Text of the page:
PHP: A noob explanation for Dependency Injection and DI Container

If you are probably developing something, you may have bumped on Dependency Injection somewhere along the lines of your code. This may help you alleviate that “And how it works?” questions crossing your mind. And, now, it is not magic.

Italo Baeza Cabrera
4 min readJul 3, 2018


“A large number of shipping containers in a busy cargo port” by chuttersnap on Unsplash

Dependency Injection, as the name says, “injects” a dependency. So, what dependency? For who? And how it injects that “dependency”. Well, let’s have a short trip about the Design Patterns, shall we?

How to design something

In PHP, and in almost every development language, design patterns exists. There are always multiple ways to do something, from the very unorthodox and complex to simple “I didn’t know you could do that” forms.

Each way has its advantages and caveats, but more importantly, the better ones are those that allow your code to be understandable and maintainable.

There is a extensive list of patterns in this web page, which you can check out for simple explanations and simple code examples. For now, I will focus in the Dependency Injection and Dependency Injection Container.

Dependency Injection

The Dependency Injection pattern means to add classes that another class depends to work when we instantiate it.

For example, we need to store an image in the server. To do that, we can use a class called “Image”, which depends on one class, the Storage.

class ImageSaveHandler {    protected $storage;    public function __construct(Storage $storage)
$this->image = $image;
$this->storage = $storage
return $this;
public function save($image)
return $this->storage->store($image);
}// Save the image
$storage = new FileStorage();
$handler = new ImageSaveHandler($storage)$handler->save($image);

The Storage has a nice handler called store(), which allows to persist the image in the Storage of our choice. In this example, we are using FileStorage, which persists the image in the hard disk.

This allows also to change Storage implementation. For example, if we want to change from a FileStorage to DatabaseStorage, it won’t be a problem as long as these implements the Storage interface, or extends a Storage abstract class. That will depend on the framework or developer for which is.

Why an abstract class or interface? Because these acts like a constraint these classes must implement to keep working in our ImageSavelHandler. As you can see, we use the $storage->save() method. If we changed the storage for another that didn’t implemented that particular method, our ImageSaveHandler won’t save the image, and hence an error will occur.

And that’s it. Dependency Injection means to add a class to another class that depends on it to work, and be able to change it without breaking up the final class.

Dependency Injection Container

The Dependency Injection Container elevates the approach to a whole new level. This is also called Service Container, because it holds all the services that usually are Singletons (classes that can only instantiated once with some tricks), like Cache, Storage, Database, Mail, Templating, etc, but also other classes, in an internal array.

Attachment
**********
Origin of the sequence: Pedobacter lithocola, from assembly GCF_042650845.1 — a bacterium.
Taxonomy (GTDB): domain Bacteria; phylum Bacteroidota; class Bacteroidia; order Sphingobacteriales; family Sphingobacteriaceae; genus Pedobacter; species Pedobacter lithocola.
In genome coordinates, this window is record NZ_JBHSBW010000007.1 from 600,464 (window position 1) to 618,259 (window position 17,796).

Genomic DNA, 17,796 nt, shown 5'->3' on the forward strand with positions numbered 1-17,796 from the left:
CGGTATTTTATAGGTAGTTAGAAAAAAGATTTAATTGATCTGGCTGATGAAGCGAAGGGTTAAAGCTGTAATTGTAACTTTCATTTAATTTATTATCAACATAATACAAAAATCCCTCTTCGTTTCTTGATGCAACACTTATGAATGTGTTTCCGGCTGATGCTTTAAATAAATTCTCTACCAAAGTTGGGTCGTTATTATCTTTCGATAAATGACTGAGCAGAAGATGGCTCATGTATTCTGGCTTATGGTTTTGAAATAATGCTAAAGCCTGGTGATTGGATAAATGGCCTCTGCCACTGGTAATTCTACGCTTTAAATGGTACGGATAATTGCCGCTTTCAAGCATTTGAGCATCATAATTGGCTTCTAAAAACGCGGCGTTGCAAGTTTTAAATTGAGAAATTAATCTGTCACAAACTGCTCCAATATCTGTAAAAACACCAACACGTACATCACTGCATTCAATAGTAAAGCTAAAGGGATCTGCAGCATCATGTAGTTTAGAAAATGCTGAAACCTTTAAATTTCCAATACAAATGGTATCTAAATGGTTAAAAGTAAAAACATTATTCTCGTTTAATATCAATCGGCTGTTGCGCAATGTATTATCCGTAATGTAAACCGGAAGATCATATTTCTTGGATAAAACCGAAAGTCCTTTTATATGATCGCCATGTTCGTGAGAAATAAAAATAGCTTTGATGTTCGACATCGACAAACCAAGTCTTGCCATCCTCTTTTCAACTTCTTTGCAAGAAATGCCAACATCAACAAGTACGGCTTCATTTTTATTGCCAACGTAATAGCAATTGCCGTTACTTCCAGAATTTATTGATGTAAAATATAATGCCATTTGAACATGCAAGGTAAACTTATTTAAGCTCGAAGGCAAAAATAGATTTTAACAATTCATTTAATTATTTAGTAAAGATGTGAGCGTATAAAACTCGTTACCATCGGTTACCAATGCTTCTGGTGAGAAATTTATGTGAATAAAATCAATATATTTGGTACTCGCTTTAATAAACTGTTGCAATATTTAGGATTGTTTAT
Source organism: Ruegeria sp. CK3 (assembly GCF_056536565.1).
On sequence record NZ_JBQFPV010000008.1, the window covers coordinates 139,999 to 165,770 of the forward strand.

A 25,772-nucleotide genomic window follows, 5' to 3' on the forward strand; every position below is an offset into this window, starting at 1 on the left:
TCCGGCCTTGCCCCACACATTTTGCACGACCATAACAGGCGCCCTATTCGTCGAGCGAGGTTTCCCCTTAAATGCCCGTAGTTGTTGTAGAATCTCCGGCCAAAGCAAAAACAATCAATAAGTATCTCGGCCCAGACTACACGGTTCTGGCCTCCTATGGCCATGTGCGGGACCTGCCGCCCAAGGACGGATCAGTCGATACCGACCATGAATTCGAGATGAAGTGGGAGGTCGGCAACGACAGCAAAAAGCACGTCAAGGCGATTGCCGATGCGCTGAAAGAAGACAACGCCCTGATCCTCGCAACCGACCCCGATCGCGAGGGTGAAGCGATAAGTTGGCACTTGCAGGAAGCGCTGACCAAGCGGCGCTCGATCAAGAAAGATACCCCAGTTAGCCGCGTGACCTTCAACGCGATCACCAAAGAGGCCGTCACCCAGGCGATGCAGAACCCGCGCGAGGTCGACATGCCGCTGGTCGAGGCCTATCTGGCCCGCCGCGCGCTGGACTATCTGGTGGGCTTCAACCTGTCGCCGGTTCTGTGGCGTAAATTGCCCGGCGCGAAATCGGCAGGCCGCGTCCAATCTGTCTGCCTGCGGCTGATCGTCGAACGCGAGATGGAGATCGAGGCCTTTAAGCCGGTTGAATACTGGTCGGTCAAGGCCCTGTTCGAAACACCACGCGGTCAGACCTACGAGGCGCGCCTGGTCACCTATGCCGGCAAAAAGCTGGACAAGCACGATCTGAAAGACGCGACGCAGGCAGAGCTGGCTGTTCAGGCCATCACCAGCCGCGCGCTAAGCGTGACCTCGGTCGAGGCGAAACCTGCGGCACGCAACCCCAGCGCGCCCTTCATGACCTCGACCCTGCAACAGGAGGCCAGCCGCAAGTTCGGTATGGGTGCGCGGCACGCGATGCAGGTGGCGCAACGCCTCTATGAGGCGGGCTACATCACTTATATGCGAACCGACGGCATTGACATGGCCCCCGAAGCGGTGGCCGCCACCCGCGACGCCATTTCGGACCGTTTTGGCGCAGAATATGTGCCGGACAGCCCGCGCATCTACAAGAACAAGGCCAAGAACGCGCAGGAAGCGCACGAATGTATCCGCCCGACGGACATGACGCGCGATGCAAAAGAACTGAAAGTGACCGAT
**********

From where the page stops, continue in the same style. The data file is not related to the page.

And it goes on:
Yes, all of your application, or at least the core of it, could be living in just a single Class. Some frameworks call it Service Container, other Dependency Container, etc. Like, for example the Symphony2 Dependency Injection Component.

I will take the liberty of embed a basic Container class from Dependency Injection (DI) Container in PHP article by Tech Tawatal. It a understandable blueprint of a Container.

This “Container” has four methods. Two of them are a get and set, while the other two do the magic, making instantiating objects much more easily because it injects automatically their dependencies when we need them.

In layman’s terms, the Container class will have an array of “Services”, which are basically other Classes that provide some kind of functionality, that you can register using set(), but when constructed they expect other Classes because they depend on it. Like our ImageSaveHandler.

After registering every Service in the app, we will get them later in our code using the “get” method. With the help of the built-in class ReflectionClass, it will analyze what each Service needs when it’s constructed, like looking for its dependencies, and finally return it with the dependent classes already injected as long as they’re in the array.

This makes the app more modular, and less of a pain to meddle if you decide to change things. It also make testing better because you can change the real classes for mock classes, or change implementations for the speed of testing, like an SQLite in-memory database (which is miles faster).



Italo Baeza Cabrera

Graphic Designer graduate. Full Stack Web Developer. Retired Tech & Gaming Editor.

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